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Gell-Mann, Murray

particles institute elementary theory

(1929– ) US theoretical physicist: applied group theory to understanding of elementary particles.

Gell-Mann was educated at Yale University and Massachusetts Institute of Technology, gaining his PhD at 22. Work with followed and he then moved to California Institute of Technology, where he became professor of theoretical physics in 1967.

At 24, Gell-Mann made a major contribution to the theory of elementary particles by introducing the concept of ‘strangeness’, a new quantum number which must be conserved in any so-called ‘strong’ nuclear interaction event. Using strangeness Gell-Mann and (independently) neatly classified elementary particles into multiplets of 1, 8, 10 or 27 members. The members of the multiplets are then related by symmetry operations, specifically unitary symmetry of dimensions 3, or SU. The omega-minus particle was predicted by this theory and was observed in 1964, to considerable acclaim. Their book on this work was entitled The Eightfold Way , a pun on the Buddhist eightfold route to nirvana (loosely, heaven).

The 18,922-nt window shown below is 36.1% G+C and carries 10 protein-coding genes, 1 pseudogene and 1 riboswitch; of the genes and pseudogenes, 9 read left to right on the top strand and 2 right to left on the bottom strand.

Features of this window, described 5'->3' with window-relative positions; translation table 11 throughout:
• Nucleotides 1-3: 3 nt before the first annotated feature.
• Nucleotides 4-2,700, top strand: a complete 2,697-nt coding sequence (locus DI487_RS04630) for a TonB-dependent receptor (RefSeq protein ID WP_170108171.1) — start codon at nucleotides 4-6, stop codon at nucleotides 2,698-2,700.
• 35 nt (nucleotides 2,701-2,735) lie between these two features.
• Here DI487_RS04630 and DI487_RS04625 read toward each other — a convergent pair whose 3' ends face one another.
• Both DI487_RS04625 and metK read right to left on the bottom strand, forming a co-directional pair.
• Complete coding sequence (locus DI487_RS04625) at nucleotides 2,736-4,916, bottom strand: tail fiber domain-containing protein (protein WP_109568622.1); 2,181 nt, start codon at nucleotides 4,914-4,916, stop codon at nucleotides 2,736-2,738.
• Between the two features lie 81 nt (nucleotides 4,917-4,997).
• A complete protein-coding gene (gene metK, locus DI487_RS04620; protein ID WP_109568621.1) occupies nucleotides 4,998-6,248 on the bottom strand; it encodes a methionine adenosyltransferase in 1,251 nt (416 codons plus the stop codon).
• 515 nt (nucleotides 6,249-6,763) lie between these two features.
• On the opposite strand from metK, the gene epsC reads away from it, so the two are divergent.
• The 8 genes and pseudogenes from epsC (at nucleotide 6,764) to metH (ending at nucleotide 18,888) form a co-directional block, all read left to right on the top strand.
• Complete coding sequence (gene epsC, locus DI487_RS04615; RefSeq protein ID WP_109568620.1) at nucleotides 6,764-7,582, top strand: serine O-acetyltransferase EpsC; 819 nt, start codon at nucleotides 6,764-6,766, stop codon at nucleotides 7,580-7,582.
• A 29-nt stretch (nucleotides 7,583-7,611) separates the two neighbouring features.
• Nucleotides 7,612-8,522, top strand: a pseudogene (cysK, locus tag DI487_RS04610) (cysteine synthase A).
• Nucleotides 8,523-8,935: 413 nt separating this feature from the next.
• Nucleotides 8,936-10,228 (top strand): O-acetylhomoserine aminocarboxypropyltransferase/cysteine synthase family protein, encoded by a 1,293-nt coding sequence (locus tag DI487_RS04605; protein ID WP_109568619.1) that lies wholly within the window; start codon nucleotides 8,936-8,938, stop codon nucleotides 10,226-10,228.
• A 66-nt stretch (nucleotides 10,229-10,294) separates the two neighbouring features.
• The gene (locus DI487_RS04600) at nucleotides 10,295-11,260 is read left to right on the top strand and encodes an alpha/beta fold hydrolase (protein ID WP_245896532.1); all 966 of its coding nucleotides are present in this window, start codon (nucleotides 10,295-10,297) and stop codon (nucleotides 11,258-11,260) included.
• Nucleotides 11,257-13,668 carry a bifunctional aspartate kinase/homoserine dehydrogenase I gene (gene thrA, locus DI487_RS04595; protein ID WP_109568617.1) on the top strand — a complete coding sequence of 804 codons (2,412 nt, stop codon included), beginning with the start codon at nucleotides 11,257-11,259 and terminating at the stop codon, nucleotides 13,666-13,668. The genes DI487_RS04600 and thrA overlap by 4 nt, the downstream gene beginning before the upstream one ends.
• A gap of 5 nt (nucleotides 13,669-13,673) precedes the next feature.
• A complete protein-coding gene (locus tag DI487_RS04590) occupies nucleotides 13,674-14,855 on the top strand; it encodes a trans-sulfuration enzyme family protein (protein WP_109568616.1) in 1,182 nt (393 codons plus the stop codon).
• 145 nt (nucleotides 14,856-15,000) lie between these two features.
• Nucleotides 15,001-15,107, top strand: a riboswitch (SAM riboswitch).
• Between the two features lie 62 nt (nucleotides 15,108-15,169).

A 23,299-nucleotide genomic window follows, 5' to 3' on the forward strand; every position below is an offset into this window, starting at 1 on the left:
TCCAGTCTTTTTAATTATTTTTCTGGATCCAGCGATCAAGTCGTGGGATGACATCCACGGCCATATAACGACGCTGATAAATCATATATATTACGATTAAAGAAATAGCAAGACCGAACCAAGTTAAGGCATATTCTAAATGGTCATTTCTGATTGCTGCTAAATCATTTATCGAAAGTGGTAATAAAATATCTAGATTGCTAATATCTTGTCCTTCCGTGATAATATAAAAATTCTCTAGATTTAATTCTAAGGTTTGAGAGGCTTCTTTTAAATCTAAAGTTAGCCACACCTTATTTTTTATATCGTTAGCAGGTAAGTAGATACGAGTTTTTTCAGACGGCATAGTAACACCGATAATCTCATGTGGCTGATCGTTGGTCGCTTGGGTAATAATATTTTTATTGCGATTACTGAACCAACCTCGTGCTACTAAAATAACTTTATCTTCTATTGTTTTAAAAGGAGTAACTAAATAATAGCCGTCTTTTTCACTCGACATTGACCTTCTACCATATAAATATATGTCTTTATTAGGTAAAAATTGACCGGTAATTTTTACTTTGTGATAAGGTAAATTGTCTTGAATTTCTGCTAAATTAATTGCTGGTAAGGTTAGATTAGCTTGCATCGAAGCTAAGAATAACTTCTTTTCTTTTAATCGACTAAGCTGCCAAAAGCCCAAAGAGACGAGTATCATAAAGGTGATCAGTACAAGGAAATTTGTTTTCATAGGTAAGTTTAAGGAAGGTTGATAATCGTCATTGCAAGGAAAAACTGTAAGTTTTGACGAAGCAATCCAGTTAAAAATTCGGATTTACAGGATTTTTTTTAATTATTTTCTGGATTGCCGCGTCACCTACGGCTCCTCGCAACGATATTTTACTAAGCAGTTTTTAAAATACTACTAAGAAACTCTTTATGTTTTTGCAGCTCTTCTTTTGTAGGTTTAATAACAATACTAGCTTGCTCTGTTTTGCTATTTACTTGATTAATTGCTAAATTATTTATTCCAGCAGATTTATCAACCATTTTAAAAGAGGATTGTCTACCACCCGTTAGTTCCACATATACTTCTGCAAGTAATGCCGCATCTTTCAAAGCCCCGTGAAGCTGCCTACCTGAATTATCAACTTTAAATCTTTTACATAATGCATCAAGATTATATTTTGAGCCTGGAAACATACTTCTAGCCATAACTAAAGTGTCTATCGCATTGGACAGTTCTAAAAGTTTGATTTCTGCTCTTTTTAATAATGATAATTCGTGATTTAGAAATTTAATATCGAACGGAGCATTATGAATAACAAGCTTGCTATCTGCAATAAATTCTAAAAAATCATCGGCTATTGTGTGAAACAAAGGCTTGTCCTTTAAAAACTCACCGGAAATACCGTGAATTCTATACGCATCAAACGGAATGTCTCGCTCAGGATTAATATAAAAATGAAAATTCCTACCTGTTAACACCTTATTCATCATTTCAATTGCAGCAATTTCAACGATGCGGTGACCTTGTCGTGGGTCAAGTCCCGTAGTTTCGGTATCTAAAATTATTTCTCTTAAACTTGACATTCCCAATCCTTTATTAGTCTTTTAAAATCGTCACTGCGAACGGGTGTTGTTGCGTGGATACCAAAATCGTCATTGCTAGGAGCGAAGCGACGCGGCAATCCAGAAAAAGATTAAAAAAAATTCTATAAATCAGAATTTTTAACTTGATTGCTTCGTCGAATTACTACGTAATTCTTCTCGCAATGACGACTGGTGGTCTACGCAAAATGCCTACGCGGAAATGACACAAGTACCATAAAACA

Gell-Mann and G Zweig (1937–) introduced in 1964 the concept of quarks, which have one-third or two-thirds integral charge and baryon number. From these the other nuclear particles (hadrons) can be made. The name is an invented word, associated with a line in Joyce’s Finnegan’s Wake : ‘Three quarks for Muster Mark!’ Six types of quark are now recognized. Five were detected indirectly after 1964, but the sixth (‘top’) quark eluded detection until 1995.

Another major contribution was Gell-Mann’s introduction (with ) of currents for understanding the weak interaction. For all this work he was awarded the Nobel Prize for physics in 1969.

In his 70s he worked at the Santa Fe Institute in New Mexico, studying how complexity can arise from simplicity in nature.

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